The Wonder Stuff – Hup

What I Think of When I Think of This Artist (part 1)

I love a smartass. Miles Hunt is a caustic, snide, disdainful songwriter, and just as importantly, singer. He really leans into the lyrics and makes you feel just how little he thinks of whoever the target of the song is. Not every song is like this, but enough that it drew me to the band. This was another act that broke up and then reformed many years later, and I never really got into the later stuff. Of course, the Wonder Stuff weren’t a top tier band, anyway. They had one really good album and some strong tracks scattered across a few others. Some people really like the debut, The Eight-Legged Groove Machine, but I don’t care for it at all.

What I Think of This Album

Let me be clear:  this is not a good Wonder Stuff album. It is an okay album with a few very good-to-excellent songs and a lot of forgettable cuts; it seems overlong at just twelve tracks, which is a bad sign. Not-yet-fully-incorporated-band-member Martin Bell, who plays banjo and violin, is key to the band’s evolving sound (though the real payoff was on the subsequent album, Never Loved Elvis).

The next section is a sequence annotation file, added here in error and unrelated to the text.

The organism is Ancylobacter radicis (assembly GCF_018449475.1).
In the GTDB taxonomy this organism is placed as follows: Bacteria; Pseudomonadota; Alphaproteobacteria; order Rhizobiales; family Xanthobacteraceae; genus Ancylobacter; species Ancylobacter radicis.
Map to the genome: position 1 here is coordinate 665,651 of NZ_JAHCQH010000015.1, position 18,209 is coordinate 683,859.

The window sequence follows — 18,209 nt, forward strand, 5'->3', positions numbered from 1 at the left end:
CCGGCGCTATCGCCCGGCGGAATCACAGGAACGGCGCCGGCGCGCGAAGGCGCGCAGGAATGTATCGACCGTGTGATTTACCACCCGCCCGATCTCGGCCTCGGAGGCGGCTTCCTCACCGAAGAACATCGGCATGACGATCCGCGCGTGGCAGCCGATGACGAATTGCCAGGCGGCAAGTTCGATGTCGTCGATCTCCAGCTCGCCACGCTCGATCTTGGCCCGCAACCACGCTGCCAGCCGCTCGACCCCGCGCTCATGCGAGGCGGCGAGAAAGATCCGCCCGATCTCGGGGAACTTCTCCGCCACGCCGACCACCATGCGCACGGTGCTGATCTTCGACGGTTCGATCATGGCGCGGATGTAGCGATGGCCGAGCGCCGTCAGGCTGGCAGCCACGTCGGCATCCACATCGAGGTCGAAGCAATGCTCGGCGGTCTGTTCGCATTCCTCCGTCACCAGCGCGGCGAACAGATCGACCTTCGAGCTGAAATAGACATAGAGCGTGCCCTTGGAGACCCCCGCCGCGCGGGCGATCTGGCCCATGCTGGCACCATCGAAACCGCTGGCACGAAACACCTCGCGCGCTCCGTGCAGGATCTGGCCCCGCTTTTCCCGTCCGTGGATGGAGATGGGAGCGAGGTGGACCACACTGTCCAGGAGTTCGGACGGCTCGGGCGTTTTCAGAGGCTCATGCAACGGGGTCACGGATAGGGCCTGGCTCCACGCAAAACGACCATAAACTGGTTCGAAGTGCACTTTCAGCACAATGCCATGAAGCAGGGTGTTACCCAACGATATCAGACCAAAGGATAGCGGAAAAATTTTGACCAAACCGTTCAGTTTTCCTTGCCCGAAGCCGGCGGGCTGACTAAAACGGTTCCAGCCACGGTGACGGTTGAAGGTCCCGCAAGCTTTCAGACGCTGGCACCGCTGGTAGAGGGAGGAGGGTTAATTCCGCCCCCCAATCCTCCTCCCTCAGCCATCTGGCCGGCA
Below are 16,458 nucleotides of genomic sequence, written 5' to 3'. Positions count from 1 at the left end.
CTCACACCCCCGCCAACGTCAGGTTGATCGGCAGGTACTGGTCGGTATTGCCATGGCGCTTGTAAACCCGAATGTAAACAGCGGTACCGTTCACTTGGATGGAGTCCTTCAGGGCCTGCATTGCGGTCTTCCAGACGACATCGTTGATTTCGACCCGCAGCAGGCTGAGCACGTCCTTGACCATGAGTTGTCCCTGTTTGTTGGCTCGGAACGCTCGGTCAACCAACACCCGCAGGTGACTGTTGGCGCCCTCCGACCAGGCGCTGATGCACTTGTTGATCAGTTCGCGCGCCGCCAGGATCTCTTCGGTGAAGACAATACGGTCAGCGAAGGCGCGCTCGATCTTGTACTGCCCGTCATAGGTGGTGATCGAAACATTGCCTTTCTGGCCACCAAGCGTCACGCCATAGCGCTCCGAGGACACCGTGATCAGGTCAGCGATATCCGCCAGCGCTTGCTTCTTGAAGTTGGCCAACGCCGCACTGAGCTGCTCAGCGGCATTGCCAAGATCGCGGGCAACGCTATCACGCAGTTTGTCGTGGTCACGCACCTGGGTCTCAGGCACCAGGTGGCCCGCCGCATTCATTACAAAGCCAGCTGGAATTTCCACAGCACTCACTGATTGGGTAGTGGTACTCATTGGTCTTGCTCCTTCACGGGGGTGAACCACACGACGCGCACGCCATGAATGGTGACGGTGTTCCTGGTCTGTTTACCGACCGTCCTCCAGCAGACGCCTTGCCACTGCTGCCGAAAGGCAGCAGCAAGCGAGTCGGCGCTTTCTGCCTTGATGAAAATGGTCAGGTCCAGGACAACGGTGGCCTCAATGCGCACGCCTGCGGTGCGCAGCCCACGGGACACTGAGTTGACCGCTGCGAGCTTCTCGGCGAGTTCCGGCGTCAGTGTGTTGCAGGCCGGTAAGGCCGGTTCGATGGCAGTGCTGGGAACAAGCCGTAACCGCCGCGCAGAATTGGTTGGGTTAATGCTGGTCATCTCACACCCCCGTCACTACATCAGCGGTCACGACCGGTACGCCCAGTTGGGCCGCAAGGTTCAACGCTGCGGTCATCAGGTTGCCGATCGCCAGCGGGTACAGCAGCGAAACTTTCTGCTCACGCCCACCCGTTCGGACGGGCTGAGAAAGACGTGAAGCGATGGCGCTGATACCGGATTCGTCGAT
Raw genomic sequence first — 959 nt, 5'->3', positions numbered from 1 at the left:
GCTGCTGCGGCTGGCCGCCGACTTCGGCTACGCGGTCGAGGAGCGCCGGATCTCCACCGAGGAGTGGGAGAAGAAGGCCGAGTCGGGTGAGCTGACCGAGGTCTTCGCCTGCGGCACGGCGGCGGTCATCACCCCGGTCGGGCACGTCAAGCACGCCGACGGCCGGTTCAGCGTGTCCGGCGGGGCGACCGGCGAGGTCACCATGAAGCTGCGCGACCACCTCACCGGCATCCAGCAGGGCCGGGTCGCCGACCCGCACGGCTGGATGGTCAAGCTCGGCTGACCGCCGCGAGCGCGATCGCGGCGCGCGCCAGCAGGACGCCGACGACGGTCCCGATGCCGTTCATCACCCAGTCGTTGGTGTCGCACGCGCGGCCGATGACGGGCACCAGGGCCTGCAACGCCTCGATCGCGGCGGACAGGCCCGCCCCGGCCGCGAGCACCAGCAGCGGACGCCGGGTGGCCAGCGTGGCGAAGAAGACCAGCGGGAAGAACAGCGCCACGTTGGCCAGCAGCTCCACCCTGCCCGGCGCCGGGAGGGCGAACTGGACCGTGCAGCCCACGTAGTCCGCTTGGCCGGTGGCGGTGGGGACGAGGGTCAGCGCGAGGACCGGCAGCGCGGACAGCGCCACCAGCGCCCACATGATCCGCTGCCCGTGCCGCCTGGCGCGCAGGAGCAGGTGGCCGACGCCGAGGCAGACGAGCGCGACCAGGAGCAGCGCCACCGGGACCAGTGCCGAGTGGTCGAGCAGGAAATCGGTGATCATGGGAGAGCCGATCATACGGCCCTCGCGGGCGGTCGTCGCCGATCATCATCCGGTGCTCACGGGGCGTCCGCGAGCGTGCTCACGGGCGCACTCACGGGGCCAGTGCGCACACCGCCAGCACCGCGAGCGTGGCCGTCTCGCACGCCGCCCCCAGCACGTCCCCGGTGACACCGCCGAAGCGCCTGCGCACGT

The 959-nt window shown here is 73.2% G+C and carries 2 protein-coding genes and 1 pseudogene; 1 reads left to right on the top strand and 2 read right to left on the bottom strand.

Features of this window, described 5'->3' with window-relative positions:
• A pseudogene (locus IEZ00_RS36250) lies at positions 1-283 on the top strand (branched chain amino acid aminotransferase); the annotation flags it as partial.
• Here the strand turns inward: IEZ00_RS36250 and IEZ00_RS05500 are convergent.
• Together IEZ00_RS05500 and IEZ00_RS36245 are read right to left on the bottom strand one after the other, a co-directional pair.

The twin highlights are “Don’t Let Me Down Gently” and “Piece of Sky.” The former is a tuneful, driving number with a rapid fire delivery from Hunt, some great guitar work, energetic drumming, a killer chorus, and guest organ tones from James Taylor but not that James Taylor. The latter has some nicely syncopated drumming, pleasant vocal harmonies, a delicate guitar riff, and some fine – and dark and disturbing – lyrics from Hunt; the band sounds relaxed and playful, but also dead serious here. “Can’t Shape Up” is almost on par with these two, boasting a bevy of cool riffs, some nice bass work, more great backing vocals, and an appealing, emotive vocal from Hunt.

Bouncy country number “Golden Green” displays the horizon-broadening impact of Bell’s versatility, and the same is true of rustic “Unfaithful.” Deep cut “Them Big Oak Trees” is tolerable but unmemorable, whereas “30 Years In the Bathroom,” “Good Night Though,” “Room 410,” and the seam-revealing “Radio Ass Kiss” are truly awful.

Trivia:  Miles Hunt’s uncle, Bill Hunt, played keyboards with ELO and Wizzard. Producer Pat Collier (the Vibrators) has also worked with the House of Love, Robyn Hitchcock, and Kingmaker.

The Best Thing About This Album

“Oh the knives / The blood / The bad / The good / Do you think you could? / Da da da da da da / Oooooooooooo” from “Don’t Let Me Down Gently” still sounds cool.

Release Date

October, 1989

The Cover Art

I never liked the band’s logo. I approve of the large font for the title and the color scheme generally. I’m sort of agnostic on the imagery from Georges Mèliés’s A Trip to the Moon. The actual art is not as dark as the image here (what looks like very dark blue is supposed to be a more gentle purple).

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